backprop: Heterogeneous automatic differentation

[ bsd3, library, math ] [ Propose Tags ]

Write your functions to compute your result, and the library will automatically generate functions to compute your gradient.

Implements heterogeneous reverse-mode automatic differentiation, commonly known as "backpropagation".

See for official introduction and documentation.

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Dependencies base (>=4.7 && <5), containers, deepseq, microlens, primitive, reflection, transformers, type-combinators, vector [details]
License BSD-3-Clause
Copyright (c) Justin Le 2018
Author Justin Le
Category Math
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Source repo head: git clone
Uploaded by jle at 2018-05-25T03:19:20Z
Distributions LTSHaskell:, NixOS:, Stackage:
Reverse Dependencies 8 direct, 3 indirect [details]
Downloads 13279 total (58 in the last 30 days)
Rating 2.25 (votes: 2) [estimated by Bayesian average]
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Status Docs available [build log]
Last success reported on 2018-05-25 [all 1 reports]

Readme for backprop-

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Documentation and Walkthrough

Automatic heterogeneous back-propagation.

Write your functions to compute your result, and the library will automatically generate functions to compute your gradient.

Differs from ad by offering full heterogeneity -- each intermediate step and the resulting value can have different types (matrices, vectors, scalars, lists, etc.).

Useful for applications in differential programming and deep learning for creating and training numerical models, especially as described in this blog post on a purely functional typed approach to trainable models. Overall, intended for the implementation of gradient descent and other numeric optimization techniques. Comparable to the python library autograd.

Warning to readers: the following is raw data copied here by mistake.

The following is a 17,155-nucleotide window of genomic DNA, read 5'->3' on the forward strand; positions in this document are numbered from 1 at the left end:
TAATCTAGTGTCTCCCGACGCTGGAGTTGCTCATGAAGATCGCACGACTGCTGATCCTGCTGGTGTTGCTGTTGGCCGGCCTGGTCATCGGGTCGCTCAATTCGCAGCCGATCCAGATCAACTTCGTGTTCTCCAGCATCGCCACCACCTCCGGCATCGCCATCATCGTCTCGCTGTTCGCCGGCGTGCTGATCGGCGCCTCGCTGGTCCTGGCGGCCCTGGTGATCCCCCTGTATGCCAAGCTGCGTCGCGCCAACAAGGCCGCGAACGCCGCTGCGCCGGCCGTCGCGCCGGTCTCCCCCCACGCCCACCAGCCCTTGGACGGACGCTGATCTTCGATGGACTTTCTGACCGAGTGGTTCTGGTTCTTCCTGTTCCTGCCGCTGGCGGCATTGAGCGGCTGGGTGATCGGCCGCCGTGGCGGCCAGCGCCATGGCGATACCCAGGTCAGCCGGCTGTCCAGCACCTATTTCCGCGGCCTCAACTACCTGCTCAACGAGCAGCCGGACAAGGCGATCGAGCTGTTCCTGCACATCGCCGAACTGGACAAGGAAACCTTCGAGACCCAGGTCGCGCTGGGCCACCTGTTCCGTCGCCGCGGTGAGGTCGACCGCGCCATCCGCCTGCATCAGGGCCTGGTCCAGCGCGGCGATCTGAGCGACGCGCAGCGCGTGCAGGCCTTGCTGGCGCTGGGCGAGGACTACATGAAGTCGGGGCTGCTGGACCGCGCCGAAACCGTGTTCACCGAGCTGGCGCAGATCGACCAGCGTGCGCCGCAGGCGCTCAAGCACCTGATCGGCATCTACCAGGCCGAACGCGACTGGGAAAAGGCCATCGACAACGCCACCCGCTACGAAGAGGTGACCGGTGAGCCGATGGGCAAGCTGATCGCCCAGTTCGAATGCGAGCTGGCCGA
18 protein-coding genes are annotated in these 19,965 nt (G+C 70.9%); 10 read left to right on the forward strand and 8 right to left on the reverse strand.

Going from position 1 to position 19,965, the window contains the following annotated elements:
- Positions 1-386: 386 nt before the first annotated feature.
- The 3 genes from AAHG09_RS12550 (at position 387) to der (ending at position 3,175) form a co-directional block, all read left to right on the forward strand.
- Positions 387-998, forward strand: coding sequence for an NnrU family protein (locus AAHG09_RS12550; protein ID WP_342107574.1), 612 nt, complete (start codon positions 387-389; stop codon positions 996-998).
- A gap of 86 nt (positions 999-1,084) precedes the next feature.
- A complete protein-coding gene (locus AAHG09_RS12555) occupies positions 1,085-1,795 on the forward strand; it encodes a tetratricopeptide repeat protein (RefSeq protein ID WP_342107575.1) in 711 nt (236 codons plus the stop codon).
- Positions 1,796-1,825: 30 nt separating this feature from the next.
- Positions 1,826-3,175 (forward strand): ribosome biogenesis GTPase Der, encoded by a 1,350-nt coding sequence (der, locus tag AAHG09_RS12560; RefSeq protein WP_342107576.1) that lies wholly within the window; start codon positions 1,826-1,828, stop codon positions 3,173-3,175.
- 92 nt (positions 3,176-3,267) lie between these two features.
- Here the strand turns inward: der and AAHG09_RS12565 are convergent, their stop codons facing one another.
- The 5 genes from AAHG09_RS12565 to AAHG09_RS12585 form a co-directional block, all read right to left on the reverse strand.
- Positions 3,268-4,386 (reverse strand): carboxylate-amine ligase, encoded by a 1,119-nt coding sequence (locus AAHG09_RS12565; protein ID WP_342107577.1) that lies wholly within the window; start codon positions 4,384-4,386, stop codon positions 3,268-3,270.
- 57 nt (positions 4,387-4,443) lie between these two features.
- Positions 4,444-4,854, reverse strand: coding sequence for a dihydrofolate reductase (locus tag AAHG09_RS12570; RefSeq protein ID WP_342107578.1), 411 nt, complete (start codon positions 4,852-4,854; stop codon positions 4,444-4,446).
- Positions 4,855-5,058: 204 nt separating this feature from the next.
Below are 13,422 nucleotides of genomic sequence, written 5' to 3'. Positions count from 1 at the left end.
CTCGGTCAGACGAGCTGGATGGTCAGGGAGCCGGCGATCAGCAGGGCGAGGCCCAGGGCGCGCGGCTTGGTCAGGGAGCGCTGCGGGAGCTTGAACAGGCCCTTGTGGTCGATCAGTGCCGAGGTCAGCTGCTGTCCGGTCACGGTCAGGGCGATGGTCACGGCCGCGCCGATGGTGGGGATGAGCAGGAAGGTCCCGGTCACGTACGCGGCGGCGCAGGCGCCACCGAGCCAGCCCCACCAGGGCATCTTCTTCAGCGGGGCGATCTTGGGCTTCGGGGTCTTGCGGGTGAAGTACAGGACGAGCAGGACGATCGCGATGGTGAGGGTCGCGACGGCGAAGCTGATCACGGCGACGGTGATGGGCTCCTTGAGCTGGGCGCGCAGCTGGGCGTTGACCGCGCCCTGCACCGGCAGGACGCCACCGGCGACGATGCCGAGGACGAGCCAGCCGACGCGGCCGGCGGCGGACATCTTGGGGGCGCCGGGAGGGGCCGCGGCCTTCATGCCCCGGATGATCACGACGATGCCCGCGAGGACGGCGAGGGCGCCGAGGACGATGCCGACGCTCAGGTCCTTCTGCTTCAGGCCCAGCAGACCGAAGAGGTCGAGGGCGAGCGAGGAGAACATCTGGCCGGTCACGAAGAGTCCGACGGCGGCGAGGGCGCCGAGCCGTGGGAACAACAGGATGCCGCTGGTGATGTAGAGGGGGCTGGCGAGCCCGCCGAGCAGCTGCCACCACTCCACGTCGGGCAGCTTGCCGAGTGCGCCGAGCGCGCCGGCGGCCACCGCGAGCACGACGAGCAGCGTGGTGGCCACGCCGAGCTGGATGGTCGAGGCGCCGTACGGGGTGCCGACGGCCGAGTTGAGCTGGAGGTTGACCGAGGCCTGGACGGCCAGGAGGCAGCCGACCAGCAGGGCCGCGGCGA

Currently up on hackage, with haddock documentation! However, a proper library introduction and usage tutorial is available here. See also my introductory blog post. You can also find help or support on the gitter channel.

If you want to provide backprop for users of your library, see this guide to equipping your library with backprop.

MNIST Digit Classifier Example

My blog post introduces the concepts in this library in the context of training a handwritten digit classifier. I recommend reading that first.

There are some literate haskell examples in the source, though (rendered as pdf here), which can be built (if stack is installed) using:

$ ./Build.hs exe

There is a follow-up tutorial on using the library with more advanced types, with extensible neural networks a la this blog post, available as literate haskell and also rendered as a PDF.

Brief example

(This is a really brief version of the documentation walkthrough and my blog post)

The quick example below describes the running of a neural network with one hidden layer to calculate its squared error with respect to target targ, which is parameterized by two weight matrices and two bias vectors. Vector/matrix types are from the hmatrix package.

Let's make a data type to store our parameters, with convenient accessors using lens:

import Numeric.LinearAlgebra.Static.Backprop

data Network = Net { _weight1 :: L 20 100
                   , _bias1   :: R 20
                   , _weight2 :: L  5  20
                   , _bias2   :: R  5

makeLenses ''Network

(R n is an n-length vector, L m n is an m-by-n matrix, etc., #> is matrix-vector multiplication)